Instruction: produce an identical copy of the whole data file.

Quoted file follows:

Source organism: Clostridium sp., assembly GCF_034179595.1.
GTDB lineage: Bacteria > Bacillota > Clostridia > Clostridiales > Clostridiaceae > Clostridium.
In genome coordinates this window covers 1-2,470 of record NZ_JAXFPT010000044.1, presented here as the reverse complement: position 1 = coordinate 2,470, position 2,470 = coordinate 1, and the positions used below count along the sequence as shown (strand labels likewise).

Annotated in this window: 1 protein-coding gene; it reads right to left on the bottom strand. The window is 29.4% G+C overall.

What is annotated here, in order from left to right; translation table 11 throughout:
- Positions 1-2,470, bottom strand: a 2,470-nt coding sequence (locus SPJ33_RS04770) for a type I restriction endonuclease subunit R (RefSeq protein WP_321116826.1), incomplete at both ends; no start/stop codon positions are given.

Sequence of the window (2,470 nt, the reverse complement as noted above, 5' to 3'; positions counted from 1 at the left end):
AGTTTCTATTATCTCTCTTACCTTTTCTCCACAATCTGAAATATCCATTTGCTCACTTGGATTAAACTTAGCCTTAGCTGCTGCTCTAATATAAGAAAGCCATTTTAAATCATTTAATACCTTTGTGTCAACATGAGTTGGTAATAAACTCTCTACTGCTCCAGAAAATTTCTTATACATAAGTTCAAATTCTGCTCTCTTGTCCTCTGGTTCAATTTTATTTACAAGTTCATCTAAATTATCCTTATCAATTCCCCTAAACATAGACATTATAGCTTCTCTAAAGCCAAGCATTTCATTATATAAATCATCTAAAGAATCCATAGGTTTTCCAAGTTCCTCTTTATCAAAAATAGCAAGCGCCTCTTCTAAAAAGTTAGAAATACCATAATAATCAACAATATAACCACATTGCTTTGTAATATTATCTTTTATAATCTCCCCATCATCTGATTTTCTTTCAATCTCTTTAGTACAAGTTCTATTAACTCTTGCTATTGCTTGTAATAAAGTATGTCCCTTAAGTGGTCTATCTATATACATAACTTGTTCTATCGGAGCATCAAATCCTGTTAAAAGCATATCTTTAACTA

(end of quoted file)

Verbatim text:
Source organism: Clostridium sp., assembly GCF_034179595.1.
GTDB lineage: Bacteria > Bacillota > Clostridia > Clostridiales > Clostridiaceae > Clostridium.
In genome coordinates this window covers 1-2,470 of record NZ_JAXFPT010000044.1, presented here as the reverse complement: position 1 = coordinate 2,470, position 2,470 = coordinate 1, and the positions used below count along the sequence as shown (strand labels likewise).

Annotated in this window: 1 protein-coding gene; it reads right to left on the bottom strand. The window is 29.4% G+C overall.

What is annotated here, in order from left to right; translation table 11 throughout:
- Positions 1-2,470, bottom strand: a 2,470-nt coding sequence (locus SPJ33_RS04770) for a type I restriction endonuclease subunit R (RefSeq protein WP_321116826.1), incomplete at both ends; no start/stop codon positions are given.

Sequence of the window (2,470 nt, the reverse complement as noted above, 5' to 3'; positions counted from 1 at the left end):
AGTTTCTATTATCTCTCTTACCTTTTCTCCACAATCTGAAATATCCATTTGCTCACTTGGATTAAACTTAGCCTTAGCTGCTGCTCTAATATAAGAAAGCCATTTTAAATCATTTAATACCTTTGTGTCAACATGAGTTGGTAATAAACTCTCTACTGCTCCAGAAAATTTCTTATACATAAGTTCAAATTCTGCTCTCTTGTCCTCTGGTTCAATTTTATTTACAAGTTCATCTAAATTATCCTTATCAATTCCCCTAAACATAGACATTATAGCTTCTCTAAAGCCAAGCATTTCATTATATAAATCATCTAAAGAATCCATAGGTTTTCCAAGTTCCTCTTTATCAAAAATAGCAAGCGCCTCTTCTAAAAAGTTAGAAATACCATAATAATCAACAATATAACCACATTGCTTTGTAATATTATCTTTTATAATCTCCCCATCATCTGATTTTCTTTCAATCTCTTTAGTACAAGTTCTATTAACTCTTGCTATTGCTTGTAATAAAGTATGTCCCTTAAGTGGTCTATCTATATACATAACTTGTTCTATCGGAGCATCAAATCCTGTTAAAAGCATATCTTTAACTA